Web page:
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Digital Identity is often touted as a solution to identity fraud, which may be true versus many IDs issued directly by online organisations today. This is due to the improved multifactor authentication approach and user centric device centric delivery models used for Digital IDs.
However, if the Digital ID is the key to many different organisational doors, then possession of the Digital ID will be of great value to the fraudster.
Fraudsters will therefore try and create IDs using stolen or synthetic identity information or will try and take over the IDs to legitimate users. The Digital ID ecosystem becomes a “honeypot” for fraudsters.
Thus, any digital ID ecosystem must have robust fraud controls.
This is not just a recommendation; it is often a regulatory fact. The anti-money laundering regulation in the UK for instance demands that when a Digital ID is used, the “process is secure from fraud and misuse” (2019 No. 1511 FINANCIAL SERVICES The Money Laundering and Terrorist Financing (Amendment) Regulations 2019).
This guide explores what fraud controls might be applicable when implementing Digital ID ecosystems, and who should implement them. It also explores what actions to take to manage potentials frauds: who should assess them, what is the decision process, and should information on frauds be shared with other participants in the ecosystem.
The whole process needs to be protected from fraud. Internal risk needs to be considered, in particular where agents are dealing directly with the public and could be manipulated by a fraudster.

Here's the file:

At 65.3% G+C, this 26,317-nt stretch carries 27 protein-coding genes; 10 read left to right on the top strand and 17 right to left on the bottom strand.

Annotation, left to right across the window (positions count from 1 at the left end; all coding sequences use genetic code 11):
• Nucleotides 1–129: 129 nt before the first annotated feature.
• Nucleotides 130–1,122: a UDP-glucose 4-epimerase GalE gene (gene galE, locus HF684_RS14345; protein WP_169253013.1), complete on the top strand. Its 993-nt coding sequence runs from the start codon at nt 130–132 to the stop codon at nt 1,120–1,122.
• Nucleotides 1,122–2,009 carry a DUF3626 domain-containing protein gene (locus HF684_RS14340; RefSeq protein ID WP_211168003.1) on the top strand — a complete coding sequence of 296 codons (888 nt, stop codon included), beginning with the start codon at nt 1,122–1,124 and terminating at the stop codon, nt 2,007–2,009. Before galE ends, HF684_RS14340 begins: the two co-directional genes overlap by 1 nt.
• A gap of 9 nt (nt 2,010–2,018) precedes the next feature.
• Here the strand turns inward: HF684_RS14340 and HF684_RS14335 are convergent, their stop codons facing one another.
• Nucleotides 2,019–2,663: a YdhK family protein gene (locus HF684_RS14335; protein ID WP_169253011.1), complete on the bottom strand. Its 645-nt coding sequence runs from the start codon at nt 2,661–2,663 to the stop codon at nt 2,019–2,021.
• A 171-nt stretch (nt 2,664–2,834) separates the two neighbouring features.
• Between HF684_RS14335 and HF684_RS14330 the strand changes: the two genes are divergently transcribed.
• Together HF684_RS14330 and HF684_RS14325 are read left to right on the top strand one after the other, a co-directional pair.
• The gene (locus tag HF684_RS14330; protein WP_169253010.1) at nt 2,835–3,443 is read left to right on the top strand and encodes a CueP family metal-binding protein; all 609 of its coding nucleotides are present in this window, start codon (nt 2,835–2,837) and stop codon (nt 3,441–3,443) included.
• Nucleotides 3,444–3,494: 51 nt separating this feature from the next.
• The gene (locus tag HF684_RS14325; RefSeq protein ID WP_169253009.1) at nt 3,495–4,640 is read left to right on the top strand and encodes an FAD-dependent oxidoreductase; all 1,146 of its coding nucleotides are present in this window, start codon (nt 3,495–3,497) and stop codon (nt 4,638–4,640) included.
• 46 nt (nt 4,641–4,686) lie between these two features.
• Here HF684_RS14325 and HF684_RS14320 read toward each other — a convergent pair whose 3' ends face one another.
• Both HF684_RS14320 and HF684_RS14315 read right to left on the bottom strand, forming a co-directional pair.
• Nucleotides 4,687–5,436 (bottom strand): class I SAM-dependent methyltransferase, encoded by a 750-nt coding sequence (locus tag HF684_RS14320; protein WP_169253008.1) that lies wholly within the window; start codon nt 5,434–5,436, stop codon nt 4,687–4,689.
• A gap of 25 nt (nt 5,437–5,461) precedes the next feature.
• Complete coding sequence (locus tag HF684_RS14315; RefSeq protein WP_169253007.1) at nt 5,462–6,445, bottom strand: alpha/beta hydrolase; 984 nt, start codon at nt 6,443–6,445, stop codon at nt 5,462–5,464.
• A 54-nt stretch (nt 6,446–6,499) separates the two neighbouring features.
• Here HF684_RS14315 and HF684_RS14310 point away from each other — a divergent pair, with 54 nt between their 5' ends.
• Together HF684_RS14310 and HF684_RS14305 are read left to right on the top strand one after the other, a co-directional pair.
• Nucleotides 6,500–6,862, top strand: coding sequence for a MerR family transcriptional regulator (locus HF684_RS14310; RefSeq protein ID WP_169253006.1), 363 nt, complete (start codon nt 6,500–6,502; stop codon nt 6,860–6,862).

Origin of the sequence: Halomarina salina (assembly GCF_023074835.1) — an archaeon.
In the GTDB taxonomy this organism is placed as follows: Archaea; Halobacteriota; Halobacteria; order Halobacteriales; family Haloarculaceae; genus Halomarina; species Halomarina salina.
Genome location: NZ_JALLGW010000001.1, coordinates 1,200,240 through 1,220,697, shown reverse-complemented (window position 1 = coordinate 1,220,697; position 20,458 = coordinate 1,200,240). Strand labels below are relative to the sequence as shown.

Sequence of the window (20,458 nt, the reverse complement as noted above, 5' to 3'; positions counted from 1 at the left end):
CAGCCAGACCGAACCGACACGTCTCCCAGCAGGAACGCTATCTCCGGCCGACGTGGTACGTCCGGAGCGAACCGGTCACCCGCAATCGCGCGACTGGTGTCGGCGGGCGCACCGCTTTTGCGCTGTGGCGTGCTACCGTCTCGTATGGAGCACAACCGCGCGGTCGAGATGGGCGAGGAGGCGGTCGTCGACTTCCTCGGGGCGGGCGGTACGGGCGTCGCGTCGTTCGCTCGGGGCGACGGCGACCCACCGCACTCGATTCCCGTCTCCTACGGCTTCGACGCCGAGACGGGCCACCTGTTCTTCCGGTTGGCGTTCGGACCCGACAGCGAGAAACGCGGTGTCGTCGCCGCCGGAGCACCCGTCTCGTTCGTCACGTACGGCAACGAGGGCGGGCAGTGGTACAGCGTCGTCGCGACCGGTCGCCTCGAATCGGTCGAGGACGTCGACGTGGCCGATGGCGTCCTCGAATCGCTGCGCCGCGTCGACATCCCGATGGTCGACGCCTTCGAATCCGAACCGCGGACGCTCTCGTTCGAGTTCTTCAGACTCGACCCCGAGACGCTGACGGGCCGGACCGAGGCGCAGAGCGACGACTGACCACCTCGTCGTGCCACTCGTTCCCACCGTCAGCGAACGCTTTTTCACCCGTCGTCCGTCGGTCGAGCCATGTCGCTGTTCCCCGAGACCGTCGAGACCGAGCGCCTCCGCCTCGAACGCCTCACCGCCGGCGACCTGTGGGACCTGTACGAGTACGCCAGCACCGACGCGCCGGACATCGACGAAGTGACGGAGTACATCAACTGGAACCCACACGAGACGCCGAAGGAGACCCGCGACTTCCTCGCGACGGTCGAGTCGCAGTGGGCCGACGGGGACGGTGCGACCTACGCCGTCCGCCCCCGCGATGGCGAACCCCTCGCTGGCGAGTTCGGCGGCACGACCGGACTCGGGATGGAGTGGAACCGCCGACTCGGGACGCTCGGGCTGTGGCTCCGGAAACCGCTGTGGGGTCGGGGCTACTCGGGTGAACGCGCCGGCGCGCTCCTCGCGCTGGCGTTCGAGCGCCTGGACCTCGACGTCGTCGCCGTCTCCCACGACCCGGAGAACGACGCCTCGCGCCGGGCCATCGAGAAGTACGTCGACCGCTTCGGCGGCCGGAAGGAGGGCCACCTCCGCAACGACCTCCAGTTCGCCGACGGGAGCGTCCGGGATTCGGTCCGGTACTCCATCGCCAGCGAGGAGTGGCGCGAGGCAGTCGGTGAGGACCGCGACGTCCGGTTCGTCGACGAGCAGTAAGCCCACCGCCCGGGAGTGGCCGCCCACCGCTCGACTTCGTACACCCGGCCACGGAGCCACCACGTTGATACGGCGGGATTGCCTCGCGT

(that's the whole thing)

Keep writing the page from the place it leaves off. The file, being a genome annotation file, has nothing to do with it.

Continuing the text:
At the end of the day, the end user is the fraud victim in the case of identity theft. The guide also looks at how users should be informed in the event they become a victim.
All of this needs to be undertaken within a legal context of the ID ecosystem.
This guide covers consideration in all of these areas.
It is also important to consider fraud controls alongside ID proofing and authentication controls used within the ID ecosystem, as the overall “trust decision” or “status assessment” for a user is usually made using a combination of all of the information generated from these controls in unison.
This document was produced by a working group formed in order to explore the fraud controls required in a Digital ID ecosystem by the Open Identity Exchange and The Savings and Investment Alliance (TISA).
The working group comprised fraud experts from various different organisations.
Particular credit is acknowledged to:
- Cifas for the sections on Information Sharing and Internal Risk Procedures
- YOTI for the Legal Considerations section
- Cifas, Experian and TransUnion definitions of the fraud control techniques matrices.
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